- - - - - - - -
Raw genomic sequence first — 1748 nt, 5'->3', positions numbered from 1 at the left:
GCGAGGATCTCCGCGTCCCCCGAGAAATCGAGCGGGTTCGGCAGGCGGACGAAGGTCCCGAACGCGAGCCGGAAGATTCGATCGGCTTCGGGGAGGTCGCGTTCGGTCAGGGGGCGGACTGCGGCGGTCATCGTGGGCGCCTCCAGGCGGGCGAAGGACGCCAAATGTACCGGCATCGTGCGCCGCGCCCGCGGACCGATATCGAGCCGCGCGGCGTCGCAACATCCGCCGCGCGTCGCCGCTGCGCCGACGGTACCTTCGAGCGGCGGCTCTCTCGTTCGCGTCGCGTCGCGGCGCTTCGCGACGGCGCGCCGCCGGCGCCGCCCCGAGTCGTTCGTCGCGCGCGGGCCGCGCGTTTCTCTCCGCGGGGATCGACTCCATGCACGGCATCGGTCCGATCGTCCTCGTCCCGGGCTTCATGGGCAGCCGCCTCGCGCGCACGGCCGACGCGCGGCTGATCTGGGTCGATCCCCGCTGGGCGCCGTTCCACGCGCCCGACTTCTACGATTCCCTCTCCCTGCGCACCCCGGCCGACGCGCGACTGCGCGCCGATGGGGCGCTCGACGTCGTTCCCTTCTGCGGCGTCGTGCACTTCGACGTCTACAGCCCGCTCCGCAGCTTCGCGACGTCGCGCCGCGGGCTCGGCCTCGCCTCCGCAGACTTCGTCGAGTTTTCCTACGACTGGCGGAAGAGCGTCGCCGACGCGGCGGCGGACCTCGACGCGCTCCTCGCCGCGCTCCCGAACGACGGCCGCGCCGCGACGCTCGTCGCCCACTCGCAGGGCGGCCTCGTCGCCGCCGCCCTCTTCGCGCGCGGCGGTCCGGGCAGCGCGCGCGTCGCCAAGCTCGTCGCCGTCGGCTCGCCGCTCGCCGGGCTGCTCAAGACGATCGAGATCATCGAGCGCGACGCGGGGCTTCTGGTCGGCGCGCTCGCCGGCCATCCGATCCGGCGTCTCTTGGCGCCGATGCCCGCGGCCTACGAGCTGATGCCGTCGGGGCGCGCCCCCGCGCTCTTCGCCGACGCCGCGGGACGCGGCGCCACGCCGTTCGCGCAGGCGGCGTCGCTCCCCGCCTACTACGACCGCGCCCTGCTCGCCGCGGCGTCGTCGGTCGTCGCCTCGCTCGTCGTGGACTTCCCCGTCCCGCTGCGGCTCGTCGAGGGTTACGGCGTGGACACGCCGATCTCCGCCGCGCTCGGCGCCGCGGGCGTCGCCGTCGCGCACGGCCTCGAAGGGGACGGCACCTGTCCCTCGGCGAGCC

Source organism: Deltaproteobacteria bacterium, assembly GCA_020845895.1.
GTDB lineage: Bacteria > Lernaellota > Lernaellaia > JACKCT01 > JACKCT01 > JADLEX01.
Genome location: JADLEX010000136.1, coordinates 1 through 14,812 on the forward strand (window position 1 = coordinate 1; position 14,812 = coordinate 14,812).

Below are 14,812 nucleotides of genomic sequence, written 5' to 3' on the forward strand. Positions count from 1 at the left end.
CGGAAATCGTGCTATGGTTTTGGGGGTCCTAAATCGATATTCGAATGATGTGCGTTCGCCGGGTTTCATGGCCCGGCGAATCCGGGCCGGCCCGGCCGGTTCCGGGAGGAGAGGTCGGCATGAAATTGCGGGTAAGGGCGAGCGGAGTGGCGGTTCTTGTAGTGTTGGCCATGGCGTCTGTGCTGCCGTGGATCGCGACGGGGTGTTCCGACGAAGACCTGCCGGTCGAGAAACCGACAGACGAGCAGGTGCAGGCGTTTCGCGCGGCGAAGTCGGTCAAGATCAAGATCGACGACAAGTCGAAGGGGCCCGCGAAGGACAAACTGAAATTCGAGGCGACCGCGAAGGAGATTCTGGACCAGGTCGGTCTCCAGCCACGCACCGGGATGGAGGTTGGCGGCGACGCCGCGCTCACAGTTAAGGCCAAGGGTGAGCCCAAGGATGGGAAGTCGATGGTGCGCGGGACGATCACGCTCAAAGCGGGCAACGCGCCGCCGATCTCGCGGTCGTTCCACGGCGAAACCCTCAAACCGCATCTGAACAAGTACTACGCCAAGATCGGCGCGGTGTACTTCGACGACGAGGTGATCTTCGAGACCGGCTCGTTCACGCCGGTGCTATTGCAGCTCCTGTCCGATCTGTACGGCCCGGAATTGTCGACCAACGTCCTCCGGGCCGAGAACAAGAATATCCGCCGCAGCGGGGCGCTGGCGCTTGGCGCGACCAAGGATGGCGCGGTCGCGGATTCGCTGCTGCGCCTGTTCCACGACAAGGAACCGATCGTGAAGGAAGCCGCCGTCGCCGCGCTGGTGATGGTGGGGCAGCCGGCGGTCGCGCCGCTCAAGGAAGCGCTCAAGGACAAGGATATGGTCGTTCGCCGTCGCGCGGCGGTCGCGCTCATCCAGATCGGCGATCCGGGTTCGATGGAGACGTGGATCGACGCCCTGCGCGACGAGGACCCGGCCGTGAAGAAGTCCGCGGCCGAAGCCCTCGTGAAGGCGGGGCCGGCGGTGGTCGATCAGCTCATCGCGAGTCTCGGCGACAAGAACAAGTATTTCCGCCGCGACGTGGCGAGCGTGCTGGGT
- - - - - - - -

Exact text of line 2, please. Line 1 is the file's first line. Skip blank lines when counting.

GCGAGGATCTCCGCGTCCCCCGAGAAATCGAGCGGGTTCGGCAGGCGGACGAAGGTCCCGAACGCGAGCCGGAAGATTCGATCGGCTTCGGGGAGGTCGCGTTCGGTCAGGGGGCGGACTGCGGCGGTCATCGTGGGCGCCTCCAGGCGGGCGAAGGACGCCAAATGTACCGGCATCGTGCGCCGCGCCCGCGGACCGATATCGAGCCGCGCGGCGTCGCAACATCCGCCGCGCGTCGCCGCTGCGCCGACGGTACCTTCGAGCGGCGGCTCTCTCGTTCGCGTCGCGTCGCGGCGCTTCGCGACGGCGCGCCGCCGGCGCCGCCCCGAGTCGTTCGTCGCGCGCGGGCCGCGCGTTTCTCTCCGCGGGGATCGACTCCATGCACGGCATCGGTCCGATCGTCCTCGTCCCGGGCTTCATGGGCAGCCGCCTCGCGCGCACGGCCGACGCGCGGCTGATCTGGGTCGATCCCCGCTGGGCGCCGTTCCACGCGCCCGACTTCTACGATTCCCTCTCCCTGCGCACCCCGGCCGACGCGCGACTGCGCGCCGATGGGGCGCTCGACGTCGTTCCCTTCTGCGGCGTCGTGCACTTCGACGTCTACAGCCCGCTCCGCAGCTTCGCGACGTCGCGCCGCGGGCTCGGCCTCGCCTCCGCAGACTTCGTCGAGTTTTCCTACGACTGGCGGAAGAGCGTCGCCGACGCGGCGGCGGACCTCGACGCGCTCCTCGCCGCGCTCCCGAACGACGGCCGCGCCGCGACGCTCGTCGCCCACTCGCAGGGCGGCCTCGTCGCCGCCGCCCTCTTCGCGCGCGGCGGTCCGGGCAGCGCGCGCGTCGCCAAGCTCGTCGCCGTCGGCTCGCCGCTCGCCGGGCTGCTCAAGACGATCGAGATCATCGAGCGCGACGCGGGGCTTCTGGTCGGCGCGCTCGCCGGCCATCCGATCCGGCGTCTCTTGGCGCCGATGCCCGCGGCCTACGAGCTGATGCCGTCGGGGCGCGCCCCCGCGCTCTTCGCCGACGCCGCGGGACGCGGCGCCACGCCGTTCGCGCAGGCGGCGTCGCTCCCCGCCTACTACGACCGCGCCCTGCTCGCCGCGGCGTCGTCGGTCGTCGCCTCGCTCGTCGTGGACTTCCCCGTCCCGCTGCGGCTCGTCGAGGGTTACGGCGTGGACACGCCGATCTCCGCCGCGCTCGGCGCCGCGGGCGTCGCCGTCGCGCACGGCCTCGAAGGGGACGGCACCTGTCCCTCGGCGAGCC